This year we’re eating together less often, with everyone busy, but we still sit down at least twice during the week for dinner—and nearly every Sunday night. My mother acts as sous chef for me, chopping things and setting the table. I love to cook so we eat very well, but it’s not always to everyone’s liking. We have serious food issues here. My dad thinks every meal should be meat and potatoes, Florence is a vegetarian, Charles hates tomatoes, my mother has lots of allergies (including garlic!), and my brother is slim but eats a TON of food (though, thankfully, anything). Daniel and I like grains and fish and eat lots of trendy health foods, like quinoa and farro, that my father thinks taste like dust. But I don’t cater to anyone—what you’re served is what you get!
How are your children benefiting from living with their grandparents? And how do their grandparents benefit?
The children are now so much closer to their grandparents, obviously, but they are also wiser for the experience. My dad is a World War II history buff and my mother was an English major (she won the same fiction writing prize at the University of Michigan that Arthur Miller won while he was a student here). Between them they are great homework helpers. They also love to tell stories of their childhood to my kids. Charles, an avid piano player, has learned to play Cole Porter, Gershwin and a million musical theater songs thanks to my parents, who bought him a book of their favorite tunes. My mother has had her granddaughter, Florence, in town and learned all about modern feminism from my activist daughter. She will soon have her other granddaughter, Harriet, here direct from England, as she is moving into our home in January. My mom is a huge Anglophile, so having Harriet around to watch Downton Abbey with her will be a treat. My parents have little time to feel old with so many of my kids’ friends around all the time. And their friends love my parents. I came home the other day to find two of Charles’ friends sitting watching football with my father. Charles wasn’t even here! They stayed anyway to hang out with my dad. It was the cutest thing ever. And my parents have 24-hour tech support, since they can barely operate a television, let alone the computer.
What is your advice to others for making it all work?
You have to have a sense of humor, lots of patience and be able to compromise. But you also have to communicate well and say what you feel when you feel it so things don’t boil over into an explosion. You have to really love each other but also give space when it’s needed. Sometimes we need time alone with our kids, and my parents have to leave so we can have our own family time. And sometimes they need time alone and need us to go out so they can relax without chaos.
Privacy can be the hardest part. As my kids say, they will never be able to throw a party we don’t know about. For that to happen they’d have to have five adults out of the house all at the same time. Good luck with that!
What is the most surprising thing that you’ve discovered about living in a multigenerational household?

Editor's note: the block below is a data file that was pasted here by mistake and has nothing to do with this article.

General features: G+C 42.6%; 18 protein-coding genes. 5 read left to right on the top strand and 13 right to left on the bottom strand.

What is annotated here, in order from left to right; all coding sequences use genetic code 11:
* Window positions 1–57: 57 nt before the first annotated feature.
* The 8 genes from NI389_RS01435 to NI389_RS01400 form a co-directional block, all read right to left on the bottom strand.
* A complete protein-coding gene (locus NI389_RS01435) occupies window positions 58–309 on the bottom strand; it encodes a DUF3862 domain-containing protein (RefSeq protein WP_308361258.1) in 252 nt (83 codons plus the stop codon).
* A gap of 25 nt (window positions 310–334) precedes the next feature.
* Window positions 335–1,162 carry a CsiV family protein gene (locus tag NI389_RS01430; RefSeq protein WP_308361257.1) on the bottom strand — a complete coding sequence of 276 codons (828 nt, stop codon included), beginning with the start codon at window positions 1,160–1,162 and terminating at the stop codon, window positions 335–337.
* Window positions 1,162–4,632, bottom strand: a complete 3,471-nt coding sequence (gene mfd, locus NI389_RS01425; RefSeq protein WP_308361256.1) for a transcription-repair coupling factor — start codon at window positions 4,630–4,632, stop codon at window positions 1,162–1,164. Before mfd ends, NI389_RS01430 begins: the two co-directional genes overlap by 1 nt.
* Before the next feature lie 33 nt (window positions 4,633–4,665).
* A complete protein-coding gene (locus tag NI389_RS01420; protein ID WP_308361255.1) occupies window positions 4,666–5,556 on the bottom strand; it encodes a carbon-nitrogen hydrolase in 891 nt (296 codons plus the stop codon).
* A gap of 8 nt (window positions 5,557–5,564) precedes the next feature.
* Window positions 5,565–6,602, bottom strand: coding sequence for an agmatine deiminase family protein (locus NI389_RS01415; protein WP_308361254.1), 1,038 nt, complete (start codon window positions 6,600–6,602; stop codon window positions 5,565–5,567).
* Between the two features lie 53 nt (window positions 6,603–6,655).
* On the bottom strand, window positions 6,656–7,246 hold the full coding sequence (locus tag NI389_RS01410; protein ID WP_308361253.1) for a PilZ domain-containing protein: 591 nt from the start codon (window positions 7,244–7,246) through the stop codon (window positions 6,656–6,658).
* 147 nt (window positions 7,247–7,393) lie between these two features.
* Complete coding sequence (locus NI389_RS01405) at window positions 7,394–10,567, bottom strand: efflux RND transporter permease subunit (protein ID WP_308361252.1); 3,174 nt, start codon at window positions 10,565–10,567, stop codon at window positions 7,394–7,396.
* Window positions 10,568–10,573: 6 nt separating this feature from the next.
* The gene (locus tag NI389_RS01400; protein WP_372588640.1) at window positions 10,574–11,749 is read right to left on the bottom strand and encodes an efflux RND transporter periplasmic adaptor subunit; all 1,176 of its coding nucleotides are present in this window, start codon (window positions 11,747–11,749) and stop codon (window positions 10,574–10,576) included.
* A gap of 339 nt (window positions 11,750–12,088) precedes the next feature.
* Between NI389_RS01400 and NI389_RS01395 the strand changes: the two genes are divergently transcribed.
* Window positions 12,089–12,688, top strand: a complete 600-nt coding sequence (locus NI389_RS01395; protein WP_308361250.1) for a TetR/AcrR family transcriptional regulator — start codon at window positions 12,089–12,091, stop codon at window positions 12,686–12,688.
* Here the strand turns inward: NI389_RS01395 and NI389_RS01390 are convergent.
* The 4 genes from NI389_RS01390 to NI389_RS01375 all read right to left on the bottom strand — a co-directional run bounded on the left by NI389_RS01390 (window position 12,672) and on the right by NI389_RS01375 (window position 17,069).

How economical it is—we can all live so much better together, sharing costs, than apart. And how mentally helpful, not harmful, it is—all of us are there for each other if someone has a bad day. Plus we have lots of different viewpoints on how to solve problems if someone is facing something difficult.
Please share a funny moment that has come out of all this.
When we first moved in, Florence had a new friend over and her mother came to pick her up from our house. I answered the door, having never met her before, and could see her looking around at all these antiques, floral couches, chandeliers, etc., wondering about my old-fashioned taste. But it was my mother’s taste, of course. I’m more Pottery Barn than Laura Ashley.
Then my brother suddenly came up behind me. She assumed it was my husband, and I had to tell her it was my brother. Then my parents waltzed into the room and she was even more confused.
“Whose house is this?” she suddenly asked.
My face went red and I had to say for the first time, “All of ours.” She soon became a great friend and we laugh now at how awkward I was admitting for the first time that I was living in a multigenerational home.
Written on January 15, 2015 at 1:13 pm , by Suzanne Rust
Flexibility is one of the cornerstones of sane parenting, especially when you have a child with special needs. As the parents of 9-year-old Sabrina and 12-year-old Max, who has cerebral palsy, Ellen Seidman and her husband, David, have become flex masters—they don’t let challenges dictate how they live their lives. This attitude keeps the family strong and acts as a source of inspiration for Ellen’s award-winning blog, Love That Max. We talked with Ellen about going with the flow.
Which three words best describe your family?
Down-to-earth, adventurous, fun-loving.
How has having a child with special needs changed your outlook on life?
I’ve always been a person who likes to be in control, which has come in handy for making sure Max gets the services he needs. But having a kid with cerebral palsy, a condition for which there is no cure, has given me a roll-with-it sensibility. He can’t catch the softball? Okay, so we’ll just play a batting-only game of T-ball. Can’t get him to go into a restaurant because it’s too loud for him? Okay, we’ll try another one. You have to be flexible when you have a child with special needs, or you will drive yourself up the wall.
How would you describe your parenting styles?
Me: Disciplinarian. Husband: Marshmallow-like—and he’ll readily admit it too.
What is dinnertime like at your home?